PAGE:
From time to time I need to encode or re encode videos. I use mencoder a lot, but since two or three years I use nothing except ffmpeg. Before you start with video encoding you have to know a little about common video and audio codecs and the containers. Some times I hear statements like “I decoded that video to mkv, now it is small an has a good quality” … Whatever, I like to post some ffmpeg command lines that work well for me.


Convert a MPEG2 Transport Stream to simple MPEG2 fo further use or DVD compatibility

ffmpeg -i video1.m2t -acodec copy -vcodec copy output.mpg

Cut videos from starting position to end position (use -t instead of -to to use relative time from starting point (duration))

ffmpeg -i input.mpg -ss 00:01:33 -to 00:44:55 -acodec copy -vcodec copy cut.mpg


Encode a video to the popular H264-codec and audio to the free Vorbis-codec

ffmpeg -i input.mpg -deinterlace -c:v libx264 -preset veryslow -crf 26 -codec:a libvorbis -qscale:a 3 output.mkv

CRF: Constant Rate Factor: bigger value means smaller file and smaller value means bigger file but better quality (standard 23)

preset: predefined templates for configuration parameters (slower means better quality), possible values are: ultrafast, superfast, veryfast, faster, fast, medium, slow, slower, veryslow, placebo (standard medium)

qscale:a: quality level for Vorbis codec: 3 means an nominal bit rate of 112 KBit/s

deinterlace: used to merge the interlaced TV-signal

More information on H264 encoding

Encode a video with the newer H265/HEVC-codec

ffmpeg -i input.mpg -c:v libx265 -codec:a libvorbis -qscale:a 3  output.mp4

CRF standard = 28

Video encoding to the free Theora-codec

ffmpeg -i input.mpg -codec:v libtheora -qscale:v 7 -codec:a libvorbis -qscale:a 3 output.ogv

qscale:v: video quality range from 0 to 10, where 10 is highest quality.

2PASS encoding with a fixed bit rate of 1MBit/s:

ffmpeg -i input.mpg -deinterlace -b:v 1000K -c:v libtheora  -pass 1 -an -f rawvideo -y /dev/null

ffmpeg -i input.mpg -deinterlace -b:v 1000K -codec:v libtheora -pass 2 -codec:a libvorbis -qscale:a 3 output.ogv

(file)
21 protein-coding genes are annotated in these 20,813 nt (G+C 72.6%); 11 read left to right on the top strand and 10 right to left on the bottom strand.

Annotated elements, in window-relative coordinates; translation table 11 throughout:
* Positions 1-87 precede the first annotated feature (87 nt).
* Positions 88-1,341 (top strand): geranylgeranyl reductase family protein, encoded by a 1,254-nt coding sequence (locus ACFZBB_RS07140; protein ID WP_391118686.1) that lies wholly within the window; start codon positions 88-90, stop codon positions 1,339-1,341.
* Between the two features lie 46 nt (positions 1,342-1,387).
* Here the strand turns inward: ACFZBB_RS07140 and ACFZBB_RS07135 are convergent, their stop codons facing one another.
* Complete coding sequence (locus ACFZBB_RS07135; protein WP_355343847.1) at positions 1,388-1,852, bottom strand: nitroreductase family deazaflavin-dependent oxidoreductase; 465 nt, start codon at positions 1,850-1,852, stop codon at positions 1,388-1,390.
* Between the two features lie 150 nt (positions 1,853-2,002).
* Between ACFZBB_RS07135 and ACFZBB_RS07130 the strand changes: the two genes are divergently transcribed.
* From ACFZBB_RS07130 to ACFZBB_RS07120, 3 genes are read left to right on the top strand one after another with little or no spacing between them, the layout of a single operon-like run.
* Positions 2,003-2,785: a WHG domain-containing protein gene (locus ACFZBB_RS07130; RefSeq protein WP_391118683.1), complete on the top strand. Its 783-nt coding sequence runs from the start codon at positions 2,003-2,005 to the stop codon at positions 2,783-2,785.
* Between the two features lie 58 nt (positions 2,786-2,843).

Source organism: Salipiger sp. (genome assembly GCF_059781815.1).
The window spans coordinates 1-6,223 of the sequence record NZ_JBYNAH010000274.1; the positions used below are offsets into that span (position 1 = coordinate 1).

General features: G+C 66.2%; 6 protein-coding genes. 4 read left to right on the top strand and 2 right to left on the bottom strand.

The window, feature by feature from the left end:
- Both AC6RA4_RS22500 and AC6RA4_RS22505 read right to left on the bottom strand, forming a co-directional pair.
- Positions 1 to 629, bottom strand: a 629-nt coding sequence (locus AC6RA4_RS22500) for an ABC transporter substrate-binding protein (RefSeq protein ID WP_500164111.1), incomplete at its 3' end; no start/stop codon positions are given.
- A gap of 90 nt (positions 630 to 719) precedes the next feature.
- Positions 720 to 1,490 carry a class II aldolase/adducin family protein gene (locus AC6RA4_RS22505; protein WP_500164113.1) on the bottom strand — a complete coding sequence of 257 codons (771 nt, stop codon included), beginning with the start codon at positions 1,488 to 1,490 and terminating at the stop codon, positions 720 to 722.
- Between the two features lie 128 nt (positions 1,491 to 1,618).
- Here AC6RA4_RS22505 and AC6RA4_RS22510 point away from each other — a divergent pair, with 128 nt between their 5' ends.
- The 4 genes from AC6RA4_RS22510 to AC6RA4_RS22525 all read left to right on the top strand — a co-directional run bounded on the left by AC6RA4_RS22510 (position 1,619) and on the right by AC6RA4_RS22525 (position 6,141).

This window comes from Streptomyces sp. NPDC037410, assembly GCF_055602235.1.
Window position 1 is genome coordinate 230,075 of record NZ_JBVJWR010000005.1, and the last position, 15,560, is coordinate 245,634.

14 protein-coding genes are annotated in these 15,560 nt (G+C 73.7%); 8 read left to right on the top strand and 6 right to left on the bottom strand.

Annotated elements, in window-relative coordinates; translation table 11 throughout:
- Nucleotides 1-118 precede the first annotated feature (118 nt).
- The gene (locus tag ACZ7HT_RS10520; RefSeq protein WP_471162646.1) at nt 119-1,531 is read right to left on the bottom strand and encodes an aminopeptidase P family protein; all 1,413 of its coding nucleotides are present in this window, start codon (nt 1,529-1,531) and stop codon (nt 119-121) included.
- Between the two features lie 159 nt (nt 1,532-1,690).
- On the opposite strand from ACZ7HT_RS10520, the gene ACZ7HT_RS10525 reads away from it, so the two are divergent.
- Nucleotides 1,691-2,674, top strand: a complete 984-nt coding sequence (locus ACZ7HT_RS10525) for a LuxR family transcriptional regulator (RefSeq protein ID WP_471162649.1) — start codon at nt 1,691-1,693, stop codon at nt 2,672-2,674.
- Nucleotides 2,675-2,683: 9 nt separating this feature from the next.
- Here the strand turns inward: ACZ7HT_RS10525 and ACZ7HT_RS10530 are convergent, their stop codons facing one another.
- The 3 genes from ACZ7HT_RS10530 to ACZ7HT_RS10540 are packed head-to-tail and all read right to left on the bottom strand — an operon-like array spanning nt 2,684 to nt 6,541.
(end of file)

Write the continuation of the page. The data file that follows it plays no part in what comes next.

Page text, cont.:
Encoding to the free VP8 and VP9 codecs:

VP8 and VP9 are widely supported by all main browsers (except IE). The VP9 is the standard codec at YouTube.

VP8 at variable bitrate:

ffmpeg -i input.mp4 -c:v libvpx -crf 10 -b:v 1M -c:a libvorbis -qscale:a 3 output.webm

CRF: can be a value from 4 to 63, lower values mean better quality

b:v: This is the target bit rate, the encoder is trying to reach this value

VP9 at VBR variable bitrate (target 700KBit/s) and opus audio codec:

ffmpeg -i input.mp4 -c:v libvpx-vp9 -b:v 700K -c:a libopus -b:a 96000  output.webm  

VP9 in constant quality mode:

ffmpeg -i input.mp4 -c:v libvpx-vp9 -crf 38 -b:v 0 -c:a libopus -b:a 96000  output.webm

CRF: a value from 0 to 63, where lower values mean better quality

NVIDIA graphics card with CUDA:

For a little period of time I got a fast Geforce graphics card with CUDA support and H264 encoding capability. Therefore I had t recompile ffmpeg to activate the Nvidia H264 encoder named nvenc_h264.

The encoded videos with the nvenc_h264 engine are bigger, but your are able to encode like 100 times faster.

variable bitrate:

ffmpeg -i input.avi -c:v nvenc_h264 -preset hq  -codec:a libvorbis -qscale:a 3 output.mkv

Or you are using a constant bit rate, but in comparison with the x264 encoder the quality is worse.

constant bitrate:

ffmpeg -i input.mpg  -b:v 1000K -c:v nvenc_h264 -preset hq   -codec:a libvorbis -qscale:a 3 output.mkv

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